When our mains arrived at the table, Jac’s was the grandest in appearance with a large, deep bowl full of seafood and four dipping sauces. The Grand Platter included marron, oysters, clams, mussels, scallops, prawns and scampi. Jac said that she enjoyed this dish, but thought that it was quite simple in nature, thanks to each element being boiled. Jac said that she especially liked the four dipping sauces of this dish. I found it interesting that this platter was not served with any sides to add to the seafood, and I asked Jac if she was still hungry after she finished her meal. She said she was, which seemed to be a common thread between the five of us at the end of our meal.
The Seared Scallops with Risotto and Café de Paris (butter sauce) that TFP and I ordered looked great when it arrived. The Café de Paris sauce was a lovely yellow colour and had a great flavour to it. The risotto and the four scallops were also cooked well. However, it was tiny in size and both TFP and I finished our plates quickly. I was still hungry afterwards and TFP said she was too. We both mentioned how it was more of an entrée size than a main serving.
Miss Egg’s Champagne-Poached Salmon with Broccolini looked very healthy when it arrived and I remember thinking how big the bunch of broccolini was. TFP and I later teased Miss Egg of her “forrest of broccolini” at dinner, as half way through her meal she mentioned to the table that her broccolini was undercooked and she felt that she was spending her meal doing a lot of chewing. Miss Egg also mentioned that the sauce wasn’t appetising. A disappointing dish.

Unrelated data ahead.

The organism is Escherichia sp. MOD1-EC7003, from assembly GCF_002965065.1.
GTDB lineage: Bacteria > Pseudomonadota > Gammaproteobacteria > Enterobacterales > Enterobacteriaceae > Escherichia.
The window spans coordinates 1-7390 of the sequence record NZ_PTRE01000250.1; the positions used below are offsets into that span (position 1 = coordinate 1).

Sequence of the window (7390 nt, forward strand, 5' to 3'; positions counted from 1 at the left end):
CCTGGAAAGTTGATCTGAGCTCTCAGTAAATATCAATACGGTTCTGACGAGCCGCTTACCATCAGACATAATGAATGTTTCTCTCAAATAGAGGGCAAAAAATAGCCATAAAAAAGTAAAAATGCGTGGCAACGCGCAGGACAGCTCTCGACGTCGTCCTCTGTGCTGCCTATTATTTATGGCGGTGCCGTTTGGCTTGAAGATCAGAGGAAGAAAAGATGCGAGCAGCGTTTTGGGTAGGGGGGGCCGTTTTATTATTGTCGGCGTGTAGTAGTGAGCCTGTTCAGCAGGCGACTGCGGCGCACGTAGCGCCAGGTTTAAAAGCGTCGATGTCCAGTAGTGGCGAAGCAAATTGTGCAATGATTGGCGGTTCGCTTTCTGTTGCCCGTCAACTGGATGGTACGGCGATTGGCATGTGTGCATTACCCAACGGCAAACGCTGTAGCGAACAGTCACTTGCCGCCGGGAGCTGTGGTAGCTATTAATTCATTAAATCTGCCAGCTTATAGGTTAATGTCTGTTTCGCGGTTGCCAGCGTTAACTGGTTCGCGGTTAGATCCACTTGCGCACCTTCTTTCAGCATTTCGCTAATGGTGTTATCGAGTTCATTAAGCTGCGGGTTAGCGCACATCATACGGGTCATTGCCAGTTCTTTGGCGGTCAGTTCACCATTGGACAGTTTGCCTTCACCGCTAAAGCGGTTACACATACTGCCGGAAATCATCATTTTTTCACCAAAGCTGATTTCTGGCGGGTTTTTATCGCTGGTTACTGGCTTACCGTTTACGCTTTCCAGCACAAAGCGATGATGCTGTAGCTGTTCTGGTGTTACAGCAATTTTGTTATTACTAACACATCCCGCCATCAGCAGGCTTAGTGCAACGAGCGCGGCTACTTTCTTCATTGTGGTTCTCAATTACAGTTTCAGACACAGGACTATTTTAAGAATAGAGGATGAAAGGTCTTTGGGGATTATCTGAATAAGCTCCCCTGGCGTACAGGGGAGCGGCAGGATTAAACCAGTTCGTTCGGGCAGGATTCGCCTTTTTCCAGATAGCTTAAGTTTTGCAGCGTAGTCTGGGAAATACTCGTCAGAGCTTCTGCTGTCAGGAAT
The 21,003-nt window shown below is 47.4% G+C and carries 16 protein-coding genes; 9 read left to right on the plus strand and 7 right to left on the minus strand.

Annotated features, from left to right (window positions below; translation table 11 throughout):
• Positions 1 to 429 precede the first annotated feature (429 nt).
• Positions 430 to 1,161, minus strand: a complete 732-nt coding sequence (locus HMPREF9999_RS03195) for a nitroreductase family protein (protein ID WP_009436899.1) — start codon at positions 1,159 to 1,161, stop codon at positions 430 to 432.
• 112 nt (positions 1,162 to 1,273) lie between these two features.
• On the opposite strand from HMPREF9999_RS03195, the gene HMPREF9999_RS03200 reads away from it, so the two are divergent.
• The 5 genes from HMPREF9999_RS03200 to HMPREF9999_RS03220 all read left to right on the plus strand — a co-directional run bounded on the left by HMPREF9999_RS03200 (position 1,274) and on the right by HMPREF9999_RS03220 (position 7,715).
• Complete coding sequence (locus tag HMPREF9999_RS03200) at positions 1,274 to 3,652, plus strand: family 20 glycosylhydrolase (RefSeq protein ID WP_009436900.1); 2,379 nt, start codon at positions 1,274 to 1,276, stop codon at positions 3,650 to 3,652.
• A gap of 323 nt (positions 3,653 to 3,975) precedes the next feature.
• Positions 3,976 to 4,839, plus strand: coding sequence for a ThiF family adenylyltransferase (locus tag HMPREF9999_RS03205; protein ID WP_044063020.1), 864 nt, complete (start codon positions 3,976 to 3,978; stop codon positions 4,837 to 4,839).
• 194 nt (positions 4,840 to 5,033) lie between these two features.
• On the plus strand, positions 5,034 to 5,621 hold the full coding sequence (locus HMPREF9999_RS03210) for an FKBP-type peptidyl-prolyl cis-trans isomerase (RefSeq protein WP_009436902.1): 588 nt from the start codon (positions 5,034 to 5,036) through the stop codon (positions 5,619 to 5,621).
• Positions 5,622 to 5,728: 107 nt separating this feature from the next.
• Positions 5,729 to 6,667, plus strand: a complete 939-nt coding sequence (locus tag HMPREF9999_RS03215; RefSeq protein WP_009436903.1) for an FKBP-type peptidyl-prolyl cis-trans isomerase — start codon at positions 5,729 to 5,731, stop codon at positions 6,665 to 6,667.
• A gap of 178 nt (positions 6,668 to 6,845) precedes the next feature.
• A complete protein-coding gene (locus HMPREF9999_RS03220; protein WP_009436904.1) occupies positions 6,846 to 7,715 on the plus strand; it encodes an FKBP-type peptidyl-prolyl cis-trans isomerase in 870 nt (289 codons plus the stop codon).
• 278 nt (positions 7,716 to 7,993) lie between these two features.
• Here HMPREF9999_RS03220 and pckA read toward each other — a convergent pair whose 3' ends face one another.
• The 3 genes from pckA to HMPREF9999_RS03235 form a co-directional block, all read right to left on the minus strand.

A’s Barramundi with Seasoned Vegetables and Reisling Sauce looked very healthy as well and was uncanningly similar to Miss Egg’s dish. A hated the sauce and was trying to eat her barramundi and veggies without eating too much of it. Similar to Miss Egg’s greenery, A said that her veggies were also undercooked.
When our mains arrived at the table, our sides didn’t. There was also no mention that there would be a wait. A waited about two minutes before signalling to a waiter to ask about the progress. He went to ask the kitchen, to which they said they’d be out in five minutes. At this point, the manager came over to reiterate the message and apologise. A mentioned that it’s a bit weird that the sides didn’t arrive with the mains, seeing as though the majority of the table was more than half way through their mains at this time. The manager then got a little snappy with A and repeated that the sides will be another 5 minutes but stated that he’d take them off our bill. Paying for them isn’t the issue – if you serve dishes like salmon and barramundi with no carbohydrates and the expectation that your diner is either on a diet or will order a side, then at least present them with the mains.
After our mains were finished we were all disappointed and hungry but we decided to head elsewhere for dessert. Our meal was $60 a head, which I thought was a lot seeing as though we ordered only one bottle of wine and one entrée to share between five, plus our two sides were taken off our bill. In saying that, the price would have been deemed reasonable if we weren’t left hungry and disappointed in simple things such as undercooked veggies, small-sized mains and bad service.
I won’t be returning to The Heritage anytime soon, nor do I recommend it.